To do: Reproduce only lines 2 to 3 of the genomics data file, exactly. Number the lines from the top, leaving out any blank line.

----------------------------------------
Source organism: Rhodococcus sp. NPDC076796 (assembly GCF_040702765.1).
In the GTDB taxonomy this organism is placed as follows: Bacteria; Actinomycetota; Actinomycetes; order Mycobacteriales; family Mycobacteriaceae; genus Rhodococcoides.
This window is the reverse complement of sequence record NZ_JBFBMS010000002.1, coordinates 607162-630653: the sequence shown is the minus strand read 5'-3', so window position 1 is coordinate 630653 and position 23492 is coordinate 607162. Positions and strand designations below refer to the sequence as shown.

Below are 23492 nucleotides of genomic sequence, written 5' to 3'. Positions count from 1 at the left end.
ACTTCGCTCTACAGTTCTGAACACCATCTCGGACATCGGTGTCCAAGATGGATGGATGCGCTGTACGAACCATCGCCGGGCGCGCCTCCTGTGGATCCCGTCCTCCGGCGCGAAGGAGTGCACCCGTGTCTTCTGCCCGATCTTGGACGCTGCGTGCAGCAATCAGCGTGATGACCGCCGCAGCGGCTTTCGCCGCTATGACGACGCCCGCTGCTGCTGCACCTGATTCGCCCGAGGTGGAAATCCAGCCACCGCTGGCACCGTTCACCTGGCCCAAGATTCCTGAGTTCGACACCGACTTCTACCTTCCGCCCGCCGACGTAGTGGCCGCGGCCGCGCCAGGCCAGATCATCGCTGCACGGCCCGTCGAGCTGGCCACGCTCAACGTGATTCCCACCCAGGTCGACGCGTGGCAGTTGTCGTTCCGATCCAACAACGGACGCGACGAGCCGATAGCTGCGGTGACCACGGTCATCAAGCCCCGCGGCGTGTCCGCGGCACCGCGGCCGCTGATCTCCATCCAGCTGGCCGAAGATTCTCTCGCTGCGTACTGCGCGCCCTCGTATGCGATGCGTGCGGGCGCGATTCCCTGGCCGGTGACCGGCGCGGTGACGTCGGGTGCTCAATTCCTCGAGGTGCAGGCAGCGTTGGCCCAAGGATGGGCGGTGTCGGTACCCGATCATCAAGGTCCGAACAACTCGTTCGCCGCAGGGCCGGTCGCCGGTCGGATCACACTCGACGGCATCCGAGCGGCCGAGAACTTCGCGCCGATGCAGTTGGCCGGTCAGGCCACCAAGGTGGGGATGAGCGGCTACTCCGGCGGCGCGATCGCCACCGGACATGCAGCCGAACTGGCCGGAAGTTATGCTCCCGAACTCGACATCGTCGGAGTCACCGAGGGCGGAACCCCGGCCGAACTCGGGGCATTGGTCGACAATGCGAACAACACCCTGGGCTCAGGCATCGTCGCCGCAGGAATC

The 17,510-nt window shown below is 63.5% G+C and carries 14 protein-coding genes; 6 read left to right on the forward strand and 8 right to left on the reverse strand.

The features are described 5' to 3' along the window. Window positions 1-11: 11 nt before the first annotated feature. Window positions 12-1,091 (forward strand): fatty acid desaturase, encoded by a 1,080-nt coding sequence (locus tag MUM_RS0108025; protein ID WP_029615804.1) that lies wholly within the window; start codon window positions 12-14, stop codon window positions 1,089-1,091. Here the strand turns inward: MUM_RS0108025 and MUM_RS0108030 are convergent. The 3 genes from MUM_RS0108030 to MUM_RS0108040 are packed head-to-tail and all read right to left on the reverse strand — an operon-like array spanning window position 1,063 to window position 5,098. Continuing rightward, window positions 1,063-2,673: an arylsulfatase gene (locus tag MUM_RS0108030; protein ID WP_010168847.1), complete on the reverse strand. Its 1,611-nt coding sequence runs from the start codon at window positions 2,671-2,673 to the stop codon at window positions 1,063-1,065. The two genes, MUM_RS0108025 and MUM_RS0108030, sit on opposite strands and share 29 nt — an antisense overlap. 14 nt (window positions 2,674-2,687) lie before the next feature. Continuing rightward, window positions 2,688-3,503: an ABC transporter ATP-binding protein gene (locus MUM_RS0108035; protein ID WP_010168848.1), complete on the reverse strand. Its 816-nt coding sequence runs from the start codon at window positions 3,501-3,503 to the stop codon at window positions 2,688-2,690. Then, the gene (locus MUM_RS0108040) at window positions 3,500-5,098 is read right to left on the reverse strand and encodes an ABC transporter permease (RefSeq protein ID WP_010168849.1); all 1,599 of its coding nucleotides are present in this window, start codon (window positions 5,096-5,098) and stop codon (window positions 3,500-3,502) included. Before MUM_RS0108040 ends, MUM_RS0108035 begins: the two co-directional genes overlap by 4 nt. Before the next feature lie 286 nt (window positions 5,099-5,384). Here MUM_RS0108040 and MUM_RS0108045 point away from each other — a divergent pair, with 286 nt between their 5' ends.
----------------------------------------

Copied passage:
In the GTDB taxonomy this organism is placed as follows: Bacteria; Actinomycetota; Actinomycetes; order Mycobacteriales; family Mycobacteriaceae; genus Rhodococcoides.
This window is the reverse complement of sequence record NZ_JBFBMS010000002.1, coordinates 607162-630653: the sequence shown is the minus strand read 5'-3', so window position 1 is coordinate 630653 and position 23492 is coordinate 607162. Positions and strand designations below refer to the sequence as shown.